Lakes: Physical Processes

Most lakes in temperate regions, due to a combination of solar heating and wind-mixing of surface layers, undergo a fairly predictable seasonal pattern, alternating between stratification (layering) and complete mixing.

Thermal Processes

As light energy is absorbed by water, it is converted to heat energy, which results in the warming of the lake-surface water. During summer, thermally stratified lakes are warmer at the top and cooler at the bottom. The warm surface layer is called the epilimnion, and the cooler bottom layer the hypolimnion. The zone of rapid temperature decline in the water column from shallow to deep water is called the thermocline or the metalimnion.

Once formed, the thermocline is a thermal barrier to the mixing of surface and bottom waters. Energy is required to mix water of differing densities, and the amount of energy required is related to the difference in density. In the case of lake water-column mixing, this energy is provided primarily by wind. In stratified lakes, the depth of the epilimnion is limited by the ability of wind to consistently mix the surface water.

The depth of the thermocline is generally related to transparency (clarity) of the lake water and the degree of exposure of the lake to wind. A clear lake will have a deeper thermocline than a turbid lake. A wind-exposed lake will have a deeper thermocline than a protected lake.

Stratification usually lasts all summer. During this time, the thermocline creates a strong and effective barrier to water-column mixing, isolating the hypolimnion from gas exchanges with the atmosphere. In addition, the hypolimnion often is too poorly lit for photosynthetic production of oxygen by green plants. Without an influx of oxygen, the hypolimnion can become depleted of oxygen during summer stratification due to bacterial decomposition of organic matter, which uses oxygen.

In the late summer and fall, the epilimnion begins to cool and the temperature zonation begins to break down. Once the thermal barrier is gone, the lake reaches a uniform temperature, and it completely mixes, or "turns over," from top to bottom. This destratification process often is called fall overturn.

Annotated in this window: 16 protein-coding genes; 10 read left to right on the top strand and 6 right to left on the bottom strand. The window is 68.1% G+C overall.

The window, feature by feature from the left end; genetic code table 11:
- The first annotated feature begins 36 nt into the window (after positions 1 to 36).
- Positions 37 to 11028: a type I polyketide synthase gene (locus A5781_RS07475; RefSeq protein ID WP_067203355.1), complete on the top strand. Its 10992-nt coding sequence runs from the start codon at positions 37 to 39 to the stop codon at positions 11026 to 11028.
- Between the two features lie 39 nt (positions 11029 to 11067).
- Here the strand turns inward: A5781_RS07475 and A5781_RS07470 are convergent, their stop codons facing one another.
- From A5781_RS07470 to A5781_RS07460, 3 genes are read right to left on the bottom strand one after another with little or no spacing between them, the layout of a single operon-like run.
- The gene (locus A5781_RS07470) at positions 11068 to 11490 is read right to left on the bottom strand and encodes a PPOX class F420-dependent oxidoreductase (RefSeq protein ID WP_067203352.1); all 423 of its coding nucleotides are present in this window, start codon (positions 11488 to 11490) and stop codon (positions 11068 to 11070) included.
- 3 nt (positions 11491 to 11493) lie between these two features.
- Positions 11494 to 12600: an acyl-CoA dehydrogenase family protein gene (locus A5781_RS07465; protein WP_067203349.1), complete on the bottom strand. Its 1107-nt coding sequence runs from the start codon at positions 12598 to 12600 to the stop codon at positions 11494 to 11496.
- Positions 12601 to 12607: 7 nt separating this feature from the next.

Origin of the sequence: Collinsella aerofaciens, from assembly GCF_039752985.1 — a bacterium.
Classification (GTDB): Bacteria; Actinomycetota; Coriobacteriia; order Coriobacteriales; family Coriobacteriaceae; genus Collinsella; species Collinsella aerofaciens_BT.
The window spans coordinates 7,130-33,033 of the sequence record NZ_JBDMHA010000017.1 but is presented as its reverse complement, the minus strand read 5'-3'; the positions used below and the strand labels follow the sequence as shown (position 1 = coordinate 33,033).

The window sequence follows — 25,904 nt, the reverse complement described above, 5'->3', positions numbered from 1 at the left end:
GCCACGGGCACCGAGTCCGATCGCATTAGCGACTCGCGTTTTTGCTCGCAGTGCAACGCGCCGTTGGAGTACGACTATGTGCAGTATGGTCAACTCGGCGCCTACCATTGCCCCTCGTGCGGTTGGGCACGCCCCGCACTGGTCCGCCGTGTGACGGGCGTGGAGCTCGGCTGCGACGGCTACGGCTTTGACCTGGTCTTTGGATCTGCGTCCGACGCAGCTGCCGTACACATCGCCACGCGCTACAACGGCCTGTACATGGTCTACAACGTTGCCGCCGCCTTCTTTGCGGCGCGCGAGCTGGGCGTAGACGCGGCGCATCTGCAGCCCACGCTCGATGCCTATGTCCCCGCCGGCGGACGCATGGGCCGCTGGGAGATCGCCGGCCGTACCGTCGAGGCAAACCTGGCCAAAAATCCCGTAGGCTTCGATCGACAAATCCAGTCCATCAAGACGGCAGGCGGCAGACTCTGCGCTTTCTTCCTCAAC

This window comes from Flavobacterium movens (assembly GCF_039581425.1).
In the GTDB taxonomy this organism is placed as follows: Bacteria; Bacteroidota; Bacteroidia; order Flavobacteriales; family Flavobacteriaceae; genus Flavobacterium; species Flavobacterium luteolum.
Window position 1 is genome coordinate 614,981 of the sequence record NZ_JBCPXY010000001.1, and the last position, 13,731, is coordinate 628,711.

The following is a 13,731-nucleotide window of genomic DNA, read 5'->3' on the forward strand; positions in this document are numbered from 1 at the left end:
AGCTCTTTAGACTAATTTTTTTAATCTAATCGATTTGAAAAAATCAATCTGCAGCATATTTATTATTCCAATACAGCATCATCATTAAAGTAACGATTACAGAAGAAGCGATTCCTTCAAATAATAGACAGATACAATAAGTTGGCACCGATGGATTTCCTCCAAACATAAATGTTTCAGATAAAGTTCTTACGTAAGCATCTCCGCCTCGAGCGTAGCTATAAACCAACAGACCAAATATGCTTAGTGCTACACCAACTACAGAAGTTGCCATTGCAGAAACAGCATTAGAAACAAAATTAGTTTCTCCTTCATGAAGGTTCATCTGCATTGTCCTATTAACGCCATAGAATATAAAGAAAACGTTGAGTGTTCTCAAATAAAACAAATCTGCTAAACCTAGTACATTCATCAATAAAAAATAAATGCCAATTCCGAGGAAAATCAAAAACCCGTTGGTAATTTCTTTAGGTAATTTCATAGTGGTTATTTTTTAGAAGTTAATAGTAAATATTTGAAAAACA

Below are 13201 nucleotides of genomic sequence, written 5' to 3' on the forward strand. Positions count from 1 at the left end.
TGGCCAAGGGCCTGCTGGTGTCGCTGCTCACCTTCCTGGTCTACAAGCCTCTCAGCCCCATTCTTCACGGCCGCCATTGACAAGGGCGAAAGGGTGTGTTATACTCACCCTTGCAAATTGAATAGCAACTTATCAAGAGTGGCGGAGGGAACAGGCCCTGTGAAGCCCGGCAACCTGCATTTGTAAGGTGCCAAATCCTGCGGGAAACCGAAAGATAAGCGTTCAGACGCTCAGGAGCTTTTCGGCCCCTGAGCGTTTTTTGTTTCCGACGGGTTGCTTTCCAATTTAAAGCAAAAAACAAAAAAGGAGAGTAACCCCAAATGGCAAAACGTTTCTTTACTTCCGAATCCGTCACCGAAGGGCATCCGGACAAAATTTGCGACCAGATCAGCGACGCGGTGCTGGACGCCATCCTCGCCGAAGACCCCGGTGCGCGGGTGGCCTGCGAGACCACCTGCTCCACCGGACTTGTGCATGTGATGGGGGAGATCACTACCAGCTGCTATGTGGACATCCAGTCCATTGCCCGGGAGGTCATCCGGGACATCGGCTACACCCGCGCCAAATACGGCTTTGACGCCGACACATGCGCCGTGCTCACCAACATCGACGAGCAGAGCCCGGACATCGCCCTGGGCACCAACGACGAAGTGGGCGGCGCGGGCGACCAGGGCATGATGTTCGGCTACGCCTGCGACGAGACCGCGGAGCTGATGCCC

As the lake surface begins to freeze in the winter, water's unique temperature–density relationship comes into play. In general, water becomes more dense as it cools, reaching its maximum at 3.94°C (39.2°F). In summer, this allows the warmer, less dense, epilimnetic (upper) waters to float on top of the cooler, more dense, hypolimnetic (lower) waters. But in autumn, as the water temperature falls below 3.94°C, its density suddenly

Fall overturn in lakes occurs when the summer-warmed surface layer cools to the same temperature as the hypolimnetic (lower) waters, allowing the lake water to mix from top to bottom. In cold–temperate lakes with two annual mixing cycles, fall overturn is followed by winter stratification, spring overturn, and summer stratification.
Fall overturn in lakes occurs when the summer-warmed surface layer cools to the same temperature as the hypolimnetic (lower) waters, allowing the lake water to mix from top to bottom. In cold–temperate lakes with two annual mixing cycles, fall overturn is followed by winter stratification, spring overturn, and summer stratification.